Lessons from the Shop: Effective Visual Presentations


by Stanley Leary

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In the last 20 years, research has shown that before people make major changes in their behavior, they must be adequately informed by a reliable source, positively motivated, and given opportunities to put their new knowledge into practice.
Recognizing these and other important psychological factors involved in changing attitudes while preparing a visual presentation will make it most effective.
After producing slide shows for some 20+ years I have learned what works well with audiences.
Writing a script and recording a voice over, is a good way to be sure the words will match the images and timing with the best images.
Just using music to accompany the photos is also very effective if you choose the best music to help in creating the right mood.
You can blend these two methods to help your audience, not only communicate a message, but also create the mood and emotional impact desired.
There are a few guidelines that can help you with a self-running presentation (as opposed to a PowerPoint and a presenter).
· Keep images no longer than 10 seconds on the screen
· Limit the length to a maximum of 20 minutes in length
· Use multiple images on subjects when script runs longer than 10 seconds
Plan ahead using 3” x 5” cards to know how many visuals you will need. This will help you before you start shooting your images.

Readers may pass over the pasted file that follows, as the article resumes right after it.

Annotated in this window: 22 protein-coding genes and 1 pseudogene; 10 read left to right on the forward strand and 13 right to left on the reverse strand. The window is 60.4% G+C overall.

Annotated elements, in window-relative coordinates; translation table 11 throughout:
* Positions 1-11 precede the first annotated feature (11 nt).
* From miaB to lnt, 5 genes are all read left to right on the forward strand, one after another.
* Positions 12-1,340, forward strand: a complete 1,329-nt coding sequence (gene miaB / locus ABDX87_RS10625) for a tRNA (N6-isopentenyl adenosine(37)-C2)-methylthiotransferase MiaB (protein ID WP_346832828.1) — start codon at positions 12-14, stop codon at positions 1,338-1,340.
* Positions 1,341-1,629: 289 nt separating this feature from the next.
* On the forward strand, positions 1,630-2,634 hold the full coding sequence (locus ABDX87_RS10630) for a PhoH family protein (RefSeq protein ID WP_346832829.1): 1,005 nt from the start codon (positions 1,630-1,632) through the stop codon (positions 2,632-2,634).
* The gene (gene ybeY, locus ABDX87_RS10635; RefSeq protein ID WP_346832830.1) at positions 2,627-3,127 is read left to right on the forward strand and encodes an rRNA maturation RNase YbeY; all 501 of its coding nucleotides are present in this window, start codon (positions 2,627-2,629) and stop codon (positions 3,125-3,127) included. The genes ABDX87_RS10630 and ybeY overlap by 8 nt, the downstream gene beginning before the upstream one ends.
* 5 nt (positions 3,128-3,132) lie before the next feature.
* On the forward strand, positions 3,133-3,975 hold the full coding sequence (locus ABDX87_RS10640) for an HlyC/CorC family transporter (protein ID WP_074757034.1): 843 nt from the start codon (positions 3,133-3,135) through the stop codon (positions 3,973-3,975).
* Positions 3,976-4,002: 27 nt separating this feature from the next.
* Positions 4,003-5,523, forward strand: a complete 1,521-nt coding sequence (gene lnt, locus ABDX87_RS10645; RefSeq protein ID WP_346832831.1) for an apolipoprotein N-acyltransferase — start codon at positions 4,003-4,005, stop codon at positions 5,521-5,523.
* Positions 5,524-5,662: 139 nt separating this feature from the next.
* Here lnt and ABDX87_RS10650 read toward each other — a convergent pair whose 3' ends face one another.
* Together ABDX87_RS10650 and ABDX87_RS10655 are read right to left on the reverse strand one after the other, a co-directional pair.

When shooting away from the office, allow a half-day minimum for shooting. It will take that long to pack up your gear, drive through traffic, search for a parking space, shoot and get back.
Even when you’re shooting on home ground or have your work confined to a few locations, allow 30 minutes for each separate scene in the show, even if each only requires one or two shots.
Increase the time per scene if:
· You’re a novice photographer· Your subjects are NOT professional models or actors
· Your subjects are reluctant to pose
· Lighting conditions are poor and you have to use a tripod or extra lighting
· You’re shooting in an unfamiliar part of town or another community and need extra time for finding your way
· You’re not entirely sure what you want and have to survey the location in order to plan the shots In case there’s more than one person in the shot, you’ll also have to shoot extra pictures. When you photograph three people, expect that only one shot in three turns out (10 people = 1 shot in 10).
When shooting a sequence, begin with an overall view or a long shot, then tighten to a medium view or a medium shot, then tighten to a close-up or even extreme close-up of the action or scene.
No matter what the subject, your audience will follow your steps and fill in the gaps in this visual sequence—if you maintain continuity throughout the presentation. You can reduce the number of gaps that the viewer must fill in by including additional shots of the computers, people working, etc. Also, by varying shots these shots from wide to close-up, you’ll have a number of alternative ways to edit the scenes together.
Above all keep it simple. It is always better to leave them wanting more than wishing it was shorter.